Mucking with Movies: 'Imaginary' | – The Aspen Times

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Few moments bring a smile to my face faster than the waft of reefer hitting my nose in a movie theater parking lot.
Back in my getting-baked days, before I had to acknowledge that maybe I had some indulgence issues and my dad told me that I get mean when I’m stoned, the pre-movie joint was one of my favorite smokes. Sitting in the car, window rolled down, looking at the marquee of the theater telling me the art and times that awaited me. If I still did such things, “Imaginary” would be the perfect flick to go in for, a PG-13 evil teddy bear horror story.
I have a soft spot for the genre; I believe it to be the last strain of film that can present itself as post-modern in a post-ironic way. It has self-awareness without winking and undercutting themselves, existing to serve its audience and its creator equally. I hate irony; it is the enemy of genuine. If you’re going to make a movie about a sentient, stuffed animal that stalks a home over decades, you might as well lean into it. For the most part, “Imaginary” does.
Demanding your attention from the very first scene, there’s not anything subtle going on for better or for worse. The loudness of the sound mix and the one-dimensional emotions emoted by the actors reach a direct line from the screen to your seat.
Director Jeff Wadlow does a handful of things well here. By far his most impressive piece of directing comes from his framing. Good horror, like good comedy, is about skewering expectations. Raising tension, then relieving it. Over and over, until your tapestry is textured and can lead to a loaded payoff at the climax. Wadlow achieves this by tracking his subjects with a tight lens that has them either standing in the corner of the shot or using them to push the camera’s frame, so that there is always the gripping possibility of something lurking just out of sight. That at any moment a character can turn a corner and find themselves face to face with the elusive monster.
He also utilizes one of my favorite shots in cinema: the low angle from underneath the stairs shooting upwards at a character discovering the basement for the first time. The scene had all the little details that should go into it: darkness illuminated by a bare lightbulb that the character flicks on, wooden stairs creaking, and some well-made shadows shifting creepily. For the best example of this shot, check out “Barbarian” – it’s the film’s poster.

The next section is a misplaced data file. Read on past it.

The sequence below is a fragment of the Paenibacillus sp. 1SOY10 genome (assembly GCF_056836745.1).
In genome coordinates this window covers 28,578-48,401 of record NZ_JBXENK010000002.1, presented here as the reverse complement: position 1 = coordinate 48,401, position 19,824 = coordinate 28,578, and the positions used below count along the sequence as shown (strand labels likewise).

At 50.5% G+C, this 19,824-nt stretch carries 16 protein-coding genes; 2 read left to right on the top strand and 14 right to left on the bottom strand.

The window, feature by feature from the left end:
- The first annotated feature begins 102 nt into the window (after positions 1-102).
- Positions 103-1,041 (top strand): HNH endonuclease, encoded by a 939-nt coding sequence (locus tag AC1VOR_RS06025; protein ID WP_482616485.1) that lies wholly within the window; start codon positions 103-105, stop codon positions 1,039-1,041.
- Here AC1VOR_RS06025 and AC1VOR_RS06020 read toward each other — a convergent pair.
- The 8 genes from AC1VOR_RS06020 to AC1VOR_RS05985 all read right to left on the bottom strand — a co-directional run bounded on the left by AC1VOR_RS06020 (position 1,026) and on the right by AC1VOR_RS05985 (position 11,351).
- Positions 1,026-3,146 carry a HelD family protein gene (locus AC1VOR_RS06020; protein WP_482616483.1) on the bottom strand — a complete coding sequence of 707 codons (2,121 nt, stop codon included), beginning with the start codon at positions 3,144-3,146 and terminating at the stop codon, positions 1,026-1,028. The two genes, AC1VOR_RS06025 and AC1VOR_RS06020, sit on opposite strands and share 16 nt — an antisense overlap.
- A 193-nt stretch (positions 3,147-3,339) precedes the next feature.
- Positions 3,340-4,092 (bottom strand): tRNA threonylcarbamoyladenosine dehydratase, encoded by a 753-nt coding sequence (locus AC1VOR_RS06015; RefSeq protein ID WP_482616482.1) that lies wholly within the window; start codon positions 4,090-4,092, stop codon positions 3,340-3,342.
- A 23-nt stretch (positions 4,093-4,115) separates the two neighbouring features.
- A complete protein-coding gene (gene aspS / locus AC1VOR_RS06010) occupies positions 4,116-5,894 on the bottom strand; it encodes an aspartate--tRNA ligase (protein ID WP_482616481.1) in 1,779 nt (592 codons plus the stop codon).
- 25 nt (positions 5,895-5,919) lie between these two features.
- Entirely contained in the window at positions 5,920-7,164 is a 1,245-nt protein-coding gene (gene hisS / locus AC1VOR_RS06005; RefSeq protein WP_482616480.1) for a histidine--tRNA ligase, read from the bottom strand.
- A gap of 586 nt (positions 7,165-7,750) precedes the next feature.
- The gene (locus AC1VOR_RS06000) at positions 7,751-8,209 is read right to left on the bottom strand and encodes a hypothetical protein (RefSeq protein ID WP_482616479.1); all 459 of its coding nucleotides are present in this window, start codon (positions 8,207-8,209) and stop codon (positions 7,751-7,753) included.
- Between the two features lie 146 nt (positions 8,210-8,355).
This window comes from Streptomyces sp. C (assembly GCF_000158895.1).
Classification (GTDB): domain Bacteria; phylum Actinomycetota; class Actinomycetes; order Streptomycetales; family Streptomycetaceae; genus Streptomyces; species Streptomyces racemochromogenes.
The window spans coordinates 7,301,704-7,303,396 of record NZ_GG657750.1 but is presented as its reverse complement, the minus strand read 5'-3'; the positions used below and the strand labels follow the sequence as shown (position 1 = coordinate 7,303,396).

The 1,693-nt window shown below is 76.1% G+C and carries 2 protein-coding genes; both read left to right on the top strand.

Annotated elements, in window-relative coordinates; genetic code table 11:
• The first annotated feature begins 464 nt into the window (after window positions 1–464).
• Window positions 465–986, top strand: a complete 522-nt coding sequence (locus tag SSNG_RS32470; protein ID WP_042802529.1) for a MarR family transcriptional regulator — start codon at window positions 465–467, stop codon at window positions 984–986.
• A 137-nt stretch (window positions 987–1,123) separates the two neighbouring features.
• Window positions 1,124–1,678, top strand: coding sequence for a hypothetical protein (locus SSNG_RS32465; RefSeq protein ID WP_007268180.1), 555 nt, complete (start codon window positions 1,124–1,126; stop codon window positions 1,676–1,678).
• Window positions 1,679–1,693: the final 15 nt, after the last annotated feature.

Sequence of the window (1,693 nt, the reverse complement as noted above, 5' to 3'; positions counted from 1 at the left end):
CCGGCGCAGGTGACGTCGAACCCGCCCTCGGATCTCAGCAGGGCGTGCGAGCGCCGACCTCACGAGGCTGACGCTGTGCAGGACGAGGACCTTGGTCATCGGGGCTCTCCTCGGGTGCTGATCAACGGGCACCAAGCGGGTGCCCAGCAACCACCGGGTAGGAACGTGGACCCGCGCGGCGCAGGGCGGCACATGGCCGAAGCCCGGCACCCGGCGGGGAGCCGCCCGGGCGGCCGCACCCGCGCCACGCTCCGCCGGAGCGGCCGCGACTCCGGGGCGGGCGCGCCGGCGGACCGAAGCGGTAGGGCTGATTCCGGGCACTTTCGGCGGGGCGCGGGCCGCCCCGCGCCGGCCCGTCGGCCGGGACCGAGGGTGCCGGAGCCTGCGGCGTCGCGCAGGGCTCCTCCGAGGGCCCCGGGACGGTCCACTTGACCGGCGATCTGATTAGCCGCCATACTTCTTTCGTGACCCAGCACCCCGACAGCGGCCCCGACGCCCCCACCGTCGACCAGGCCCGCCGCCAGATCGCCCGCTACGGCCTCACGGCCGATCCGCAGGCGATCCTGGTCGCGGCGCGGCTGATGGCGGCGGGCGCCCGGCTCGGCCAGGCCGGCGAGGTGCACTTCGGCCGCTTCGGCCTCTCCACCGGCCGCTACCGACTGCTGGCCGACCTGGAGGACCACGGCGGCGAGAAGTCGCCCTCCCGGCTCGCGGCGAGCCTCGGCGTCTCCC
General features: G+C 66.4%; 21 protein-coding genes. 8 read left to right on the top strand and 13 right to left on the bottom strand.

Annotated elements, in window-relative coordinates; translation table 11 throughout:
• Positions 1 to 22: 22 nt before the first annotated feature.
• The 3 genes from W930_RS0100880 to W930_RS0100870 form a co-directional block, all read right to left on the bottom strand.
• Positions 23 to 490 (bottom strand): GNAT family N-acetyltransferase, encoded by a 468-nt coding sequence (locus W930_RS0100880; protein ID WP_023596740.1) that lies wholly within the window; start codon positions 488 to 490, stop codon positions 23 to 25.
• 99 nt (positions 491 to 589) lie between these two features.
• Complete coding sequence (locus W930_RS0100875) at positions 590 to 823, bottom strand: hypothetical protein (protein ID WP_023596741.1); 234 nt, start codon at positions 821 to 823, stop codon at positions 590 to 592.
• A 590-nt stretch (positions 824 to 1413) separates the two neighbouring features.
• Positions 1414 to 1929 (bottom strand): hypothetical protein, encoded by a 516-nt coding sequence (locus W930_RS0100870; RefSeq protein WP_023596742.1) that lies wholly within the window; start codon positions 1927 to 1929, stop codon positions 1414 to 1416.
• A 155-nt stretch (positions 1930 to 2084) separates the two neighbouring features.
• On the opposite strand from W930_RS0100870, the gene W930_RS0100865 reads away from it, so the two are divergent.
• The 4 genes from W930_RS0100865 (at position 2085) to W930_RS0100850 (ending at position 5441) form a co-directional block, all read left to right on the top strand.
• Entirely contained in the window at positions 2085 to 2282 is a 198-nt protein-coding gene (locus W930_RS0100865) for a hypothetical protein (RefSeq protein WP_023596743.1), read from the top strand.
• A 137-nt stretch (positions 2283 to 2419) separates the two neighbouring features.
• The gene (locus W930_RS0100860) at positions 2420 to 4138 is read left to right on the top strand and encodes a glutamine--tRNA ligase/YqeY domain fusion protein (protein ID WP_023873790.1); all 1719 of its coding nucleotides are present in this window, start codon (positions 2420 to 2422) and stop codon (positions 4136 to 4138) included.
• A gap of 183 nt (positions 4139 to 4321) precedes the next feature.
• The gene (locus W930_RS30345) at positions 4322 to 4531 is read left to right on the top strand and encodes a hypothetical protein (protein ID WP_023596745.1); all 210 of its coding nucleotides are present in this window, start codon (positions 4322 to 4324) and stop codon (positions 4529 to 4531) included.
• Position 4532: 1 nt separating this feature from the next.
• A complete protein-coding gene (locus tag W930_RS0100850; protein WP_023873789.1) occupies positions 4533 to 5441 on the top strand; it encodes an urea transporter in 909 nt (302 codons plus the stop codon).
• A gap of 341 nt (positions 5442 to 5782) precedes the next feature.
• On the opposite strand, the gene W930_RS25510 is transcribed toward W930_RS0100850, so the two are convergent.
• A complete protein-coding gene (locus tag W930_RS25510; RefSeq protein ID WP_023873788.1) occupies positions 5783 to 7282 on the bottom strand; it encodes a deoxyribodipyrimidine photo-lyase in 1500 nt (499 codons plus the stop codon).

Beyond that though, everything was breathtakingly average. The acting is awkwardly stilted with particularly atrocious performances from Tom Payne as the father and Betty Buckley as Gloria. The cool neighborhood boy called Gloria “Old Bag Patterson,” though, and I would prefer to stick with that. They had the type of acting where somebody looks up at the screen and says “Hey, I can do that.” Where acting looks easy in the worst possible way.
Notable though is Dane DiLiegro as Chauncey the Bear’s evil voice; it was suitably simultaneously scary and childish, letting us buy into the story further.
We can never go all in, though; the film never earns that level of commitment. I spent most of the time cracking jokes to myself in the empty theater I sat in. By the time the third act rolls around, it starts to blow.
Dragging along in those last twenty minutes, we get a false ending and a dive into the imaginary land where evil lives. This world is well-designed but certainly nothing we haven’t seen dozens and dozens of times before. Stairs that lead to nowhere, creatures with too many legs and rows of teeth, and evil kids with decayed faces. I avoid spoilers in my reviews because I think any critic who can’t write their column without giving it away is a hack, but I feel content in the fact that this is such trite and trodden-on territory that none of this is much of a surprise. Even when we get to the real ending, we have no triumphant boss battle that gives us catharsis, just more of the same. The film had no ideas left, and nowhere to go with its premise.
It’s a decent movie and a fun one to go to after getting ripped with the homies.
Critic score: 5.1/10
Jack Simon is a mogul coach and writer/director who enjoys eating food he can’t afford, traveling to places out of his budget, and creating art about skiing, eating, and traveling while broke. Check out his website to see his Jack’s Jitney travelogue series. You can email him at for inquiries of any type.

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